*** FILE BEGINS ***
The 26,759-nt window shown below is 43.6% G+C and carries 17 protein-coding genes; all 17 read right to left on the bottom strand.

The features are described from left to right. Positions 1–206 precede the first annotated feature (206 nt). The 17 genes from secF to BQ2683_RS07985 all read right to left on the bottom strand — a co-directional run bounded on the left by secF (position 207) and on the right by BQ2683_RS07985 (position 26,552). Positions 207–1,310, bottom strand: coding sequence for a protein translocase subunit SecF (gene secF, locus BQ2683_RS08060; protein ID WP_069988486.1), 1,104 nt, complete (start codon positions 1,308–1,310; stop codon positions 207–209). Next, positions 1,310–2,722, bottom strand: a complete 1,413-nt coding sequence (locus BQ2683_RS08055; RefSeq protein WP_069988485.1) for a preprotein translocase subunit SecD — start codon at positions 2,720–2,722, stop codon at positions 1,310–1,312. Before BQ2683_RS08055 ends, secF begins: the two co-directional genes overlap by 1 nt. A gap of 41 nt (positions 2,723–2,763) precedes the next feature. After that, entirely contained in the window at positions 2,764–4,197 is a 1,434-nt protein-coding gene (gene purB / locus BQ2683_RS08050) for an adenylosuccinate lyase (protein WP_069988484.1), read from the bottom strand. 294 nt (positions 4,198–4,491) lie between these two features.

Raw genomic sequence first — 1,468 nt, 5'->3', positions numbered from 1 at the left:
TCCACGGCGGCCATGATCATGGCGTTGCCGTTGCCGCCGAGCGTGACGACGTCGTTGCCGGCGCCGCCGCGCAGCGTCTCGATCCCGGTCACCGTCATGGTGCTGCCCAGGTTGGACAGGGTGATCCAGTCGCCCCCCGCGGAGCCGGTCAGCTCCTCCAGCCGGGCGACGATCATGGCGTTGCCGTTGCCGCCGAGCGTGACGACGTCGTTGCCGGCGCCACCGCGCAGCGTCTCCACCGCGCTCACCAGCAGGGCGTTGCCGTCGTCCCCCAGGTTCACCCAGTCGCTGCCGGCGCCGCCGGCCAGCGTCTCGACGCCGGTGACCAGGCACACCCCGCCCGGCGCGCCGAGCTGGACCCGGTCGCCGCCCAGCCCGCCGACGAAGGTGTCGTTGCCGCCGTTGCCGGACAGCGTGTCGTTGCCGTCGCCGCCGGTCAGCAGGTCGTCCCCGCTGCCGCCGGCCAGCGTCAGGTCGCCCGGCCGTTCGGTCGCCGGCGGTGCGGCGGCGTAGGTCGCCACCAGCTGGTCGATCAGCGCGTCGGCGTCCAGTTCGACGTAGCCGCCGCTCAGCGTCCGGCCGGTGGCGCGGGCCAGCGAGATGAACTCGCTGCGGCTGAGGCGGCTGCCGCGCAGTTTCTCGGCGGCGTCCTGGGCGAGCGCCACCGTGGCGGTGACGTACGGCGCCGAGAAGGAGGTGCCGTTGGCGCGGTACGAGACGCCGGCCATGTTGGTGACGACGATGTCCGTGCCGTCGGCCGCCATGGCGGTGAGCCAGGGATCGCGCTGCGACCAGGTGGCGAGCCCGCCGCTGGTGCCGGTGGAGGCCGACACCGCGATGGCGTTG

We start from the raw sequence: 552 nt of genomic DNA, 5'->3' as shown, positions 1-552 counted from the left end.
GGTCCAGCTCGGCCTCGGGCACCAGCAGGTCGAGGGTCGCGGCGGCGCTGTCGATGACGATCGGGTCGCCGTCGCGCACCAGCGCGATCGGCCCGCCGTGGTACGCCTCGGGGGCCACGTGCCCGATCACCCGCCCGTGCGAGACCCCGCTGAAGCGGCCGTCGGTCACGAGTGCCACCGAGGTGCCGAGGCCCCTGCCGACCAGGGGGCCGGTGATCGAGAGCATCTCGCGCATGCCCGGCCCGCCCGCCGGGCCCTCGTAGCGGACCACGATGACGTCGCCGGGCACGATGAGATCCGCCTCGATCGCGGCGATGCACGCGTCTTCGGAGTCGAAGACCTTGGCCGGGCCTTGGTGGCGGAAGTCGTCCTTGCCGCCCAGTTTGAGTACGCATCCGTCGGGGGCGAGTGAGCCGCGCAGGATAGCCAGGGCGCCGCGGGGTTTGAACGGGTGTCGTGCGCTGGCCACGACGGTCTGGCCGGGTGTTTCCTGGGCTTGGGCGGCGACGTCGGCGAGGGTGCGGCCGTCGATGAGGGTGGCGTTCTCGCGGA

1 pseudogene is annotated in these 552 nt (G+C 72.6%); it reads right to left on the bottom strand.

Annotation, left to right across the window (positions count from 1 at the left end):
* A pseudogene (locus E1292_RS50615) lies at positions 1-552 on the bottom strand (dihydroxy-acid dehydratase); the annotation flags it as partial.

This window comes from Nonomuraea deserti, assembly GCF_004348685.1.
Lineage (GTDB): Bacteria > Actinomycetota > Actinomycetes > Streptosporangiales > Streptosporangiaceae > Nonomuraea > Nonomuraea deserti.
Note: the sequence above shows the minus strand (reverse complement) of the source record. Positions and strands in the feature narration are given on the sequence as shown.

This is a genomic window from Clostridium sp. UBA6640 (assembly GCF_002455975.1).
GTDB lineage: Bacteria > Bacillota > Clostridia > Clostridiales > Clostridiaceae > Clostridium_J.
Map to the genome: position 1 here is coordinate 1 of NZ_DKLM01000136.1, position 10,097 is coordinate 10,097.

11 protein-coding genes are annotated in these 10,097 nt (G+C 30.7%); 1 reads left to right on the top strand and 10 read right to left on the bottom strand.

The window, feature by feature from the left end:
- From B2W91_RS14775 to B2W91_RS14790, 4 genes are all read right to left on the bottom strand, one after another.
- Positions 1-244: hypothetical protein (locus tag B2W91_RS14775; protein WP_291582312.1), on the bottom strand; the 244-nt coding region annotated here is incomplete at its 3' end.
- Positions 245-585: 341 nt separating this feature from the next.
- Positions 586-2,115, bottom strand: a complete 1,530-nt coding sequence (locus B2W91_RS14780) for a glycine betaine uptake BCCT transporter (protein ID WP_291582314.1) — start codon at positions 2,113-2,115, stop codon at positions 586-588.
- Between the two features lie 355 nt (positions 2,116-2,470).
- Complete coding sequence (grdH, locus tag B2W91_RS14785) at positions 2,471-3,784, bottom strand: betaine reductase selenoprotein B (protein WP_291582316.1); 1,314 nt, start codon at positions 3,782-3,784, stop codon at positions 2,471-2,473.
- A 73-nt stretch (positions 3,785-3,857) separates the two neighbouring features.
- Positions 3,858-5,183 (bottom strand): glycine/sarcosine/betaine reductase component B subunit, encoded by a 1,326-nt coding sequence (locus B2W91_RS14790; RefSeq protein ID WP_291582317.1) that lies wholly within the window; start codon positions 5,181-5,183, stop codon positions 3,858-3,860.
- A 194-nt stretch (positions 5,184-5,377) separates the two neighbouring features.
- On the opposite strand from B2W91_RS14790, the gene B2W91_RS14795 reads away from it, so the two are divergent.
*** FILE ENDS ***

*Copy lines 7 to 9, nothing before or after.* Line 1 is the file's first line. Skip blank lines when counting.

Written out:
1 pseudogene is annotated in these 552 nt (G+C 72.6%); it reads right to left on the bottom strand.

Annotation, left to right across the window (positions count from 1 at the left end):
* A pseudogene (locus E1292_RS50615) lies at positions 1-552 on the bottom strand (dihydroxy-acid dehydratase); the annotation flags it as partial.